Why did anthropology, in its formative period (1900-1950) develop as the study of presumed isolated and “primitive” societies, rather than as the study of global urban relations?
The advancement of anthropology as a fully-fledged discipline occurred during the first half of the 20th century. World-renowned researchers such as Margaret Mead (1901-1978), Bronislaw Malinowski (1884-1942), Franz Boas (1858-1942) and Mary Douglas (1921-2007) carried out their field studies during this period with an attempted study various human societies. A common denominator in all studies conducted during this period was the fact that they were based on isolated societies rather than examining urban relations. This essay explores this phenomenon and the reasons why it was rooted in anthropology during its formative period.
Anthropology probes human demeanor across societies. The inquiry process explores the past and the present in search of plausible answers to the question being posed. Social, cultural and linguistic anthropology delve into the human condition and, in particular, that of presumed isolated or “primitive” societies. Such undertakings were arduous, painstaking and expensive for the researchers as compared to if they were carried out on urban dwelling participants. This affinity to isolated communities was based on the assumption that they were not, as yet, introduced to components of the modern world and would act as a textbook control group. These include technological innovations, political systems, and social constructs are mostly non-existent in the case of isolated societies (Kolluoğlu-Kırlı, 2015). Seeing as these resilient people braved the difficulties that they faced throughout the years, they were thus ideal candidates for anthropological studies. The study of values, norms, language and the biological development of various races across the globe was simplified, serving as a peek into human society. A large majority of residents living in metropolitan areas are in their present localities as a result of rural-urban migration that soon followed after modernization (Kunso, 2014). Successive generations of individuals born in urban areas often find themselves at a disadvantage with regard to receiving knowledge passed down from previous groups. Coupled with the hassles of daily life in urban centers that revolves around making a living, it becomes quite unlikely that such individuals will have enough time to fully grasp the societies they hail from. Wacquant contends that anthropologists need to enter the subject’s world if they are to obtain vital information about human societies (n.d.). Through this approach, isolated societies became the crux of anthropology between 1900 and 1950, with studies into their prototypical or rudimentary lives going on to explain human evolution.
Secondly, a rise in imperialism across the globe prompted European powers to come into contact with isolated ethnic groups prompting interest in their groups. The global expansion of Western European powers meant that they had to expand their spheres of influence to include swathes of territory that were, until then, unexplored. As a result, various regions in Africa, Asia, the Pacific, and America were annexed and inhabitants expected to seek protection from the conquerors. Industrialization and the growth of global commerce made colonies important assets that would further prompt a flood of new information of native people encountered in these frontiers. It soon became apparent that the colonialist’s explanations to explain the existing state of affairs and global dominance. These little-known societies were suitable for these studies since urban populations could not assure them of accurate results. Their contact with the modern world would render the studies inconclusive since they would be confronted by missing links. A common myth amongst leading anthropologists was that societies in different locations evolved naturally over the course of time in a single trajectory. A common origin suggests that there a number of simple components that they all developed along the way which makes studying isolated societies the best chance in debunking these mysteries. The common belief among anthropologist during this time was that these individuals represented vestiges of human society from the past. They would, therefore, go a long way in revealing how Western cultures lived in the distant past and what might have caused the divergence that later heralded the great leap forward. Bourdier studied African dwellings of the Fulbe in an attempt to understand early human societies (Boudier& Trinh, 1997). His research ultimately allowed him to comprehend the significance of an abode to isolated societies and other communal undercurrents tied to this aspect of human life.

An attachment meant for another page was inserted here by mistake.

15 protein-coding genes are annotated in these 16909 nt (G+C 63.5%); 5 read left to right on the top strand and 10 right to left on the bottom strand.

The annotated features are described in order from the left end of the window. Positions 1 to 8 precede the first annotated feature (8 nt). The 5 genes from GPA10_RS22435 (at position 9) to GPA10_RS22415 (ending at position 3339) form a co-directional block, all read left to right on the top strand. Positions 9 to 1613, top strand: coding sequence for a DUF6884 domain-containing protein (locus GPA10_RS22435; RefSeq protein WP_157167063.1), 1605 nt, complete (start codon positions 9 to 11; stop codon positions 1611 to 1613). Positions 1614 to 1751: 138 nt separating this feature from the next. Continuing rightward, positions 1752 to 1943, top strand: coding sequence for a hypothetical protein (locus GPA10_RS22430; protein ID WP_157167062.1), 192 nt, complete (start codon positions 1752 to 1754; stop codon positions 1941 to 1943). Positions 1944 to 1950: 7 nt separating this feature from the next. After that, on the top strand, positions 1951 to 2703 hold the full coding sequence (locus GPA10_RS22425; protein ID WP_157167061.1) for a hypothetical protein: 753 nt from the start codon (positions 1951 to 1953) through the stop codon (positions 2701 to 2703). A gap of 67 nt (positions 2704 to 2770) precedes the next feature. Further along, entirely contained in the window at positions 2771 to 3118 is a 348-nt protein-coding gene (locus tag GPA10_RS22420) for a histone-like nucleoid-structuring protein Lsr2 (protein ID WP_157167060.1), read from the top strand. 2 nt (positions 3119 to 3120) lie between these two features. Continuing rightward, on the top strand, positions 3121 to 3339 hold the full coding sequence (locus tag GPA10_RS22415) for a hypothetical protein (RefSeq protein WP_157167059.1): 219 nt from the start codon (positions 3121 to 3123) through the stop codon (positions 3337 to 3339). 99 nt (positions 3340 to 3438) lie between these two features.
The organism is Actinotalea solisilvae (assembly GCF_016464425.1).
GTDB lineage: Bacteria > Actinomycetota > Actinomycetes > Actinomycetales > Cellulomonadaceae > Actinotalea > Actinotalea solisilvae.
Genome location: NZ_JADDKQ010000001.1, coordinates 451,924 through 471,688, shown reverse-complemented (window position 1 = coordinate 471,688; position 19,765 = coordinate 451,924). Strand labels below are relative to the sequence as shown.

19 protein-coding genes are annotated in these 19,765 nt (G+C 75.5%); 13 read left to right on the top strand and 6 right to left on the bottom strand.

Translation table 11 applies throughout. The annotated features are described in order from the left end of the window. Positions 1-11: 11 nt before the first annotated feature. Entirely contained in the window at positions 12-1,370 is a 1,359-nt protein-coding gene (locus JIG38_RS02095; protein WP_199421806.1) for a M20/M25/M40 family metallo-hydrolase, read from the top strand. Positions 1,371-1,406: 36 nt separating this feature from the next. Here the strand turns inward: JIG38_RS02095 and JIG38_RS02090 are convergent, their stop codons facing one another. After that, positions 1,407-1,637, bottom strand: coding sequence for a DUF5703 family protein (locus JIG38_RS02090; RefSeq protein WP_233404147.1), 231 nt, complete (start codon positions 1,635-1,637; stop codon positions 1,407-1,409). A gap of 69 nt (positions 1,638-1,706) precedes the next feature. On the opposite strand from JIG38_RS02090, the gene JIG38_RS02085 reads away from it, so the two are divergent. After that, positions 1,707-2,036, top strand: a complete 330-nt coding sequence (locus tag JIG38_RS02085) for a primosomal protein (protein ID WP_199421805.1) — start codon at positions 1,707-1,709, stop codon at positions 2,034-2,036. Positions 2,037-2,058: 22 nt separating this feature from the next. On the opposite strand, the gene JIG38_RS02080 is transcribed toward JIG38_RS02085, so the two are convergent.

In finality, early researchers between 1900 and 1950s exhibited an uncanny preference for studying isolated societies as opposed to urban relations. Their desire to acquire authentic information about the development of human societies directed their work, which would have been complex if urban dwellers were included. It is only through this process that the missing links were connected in humanity’s long history.
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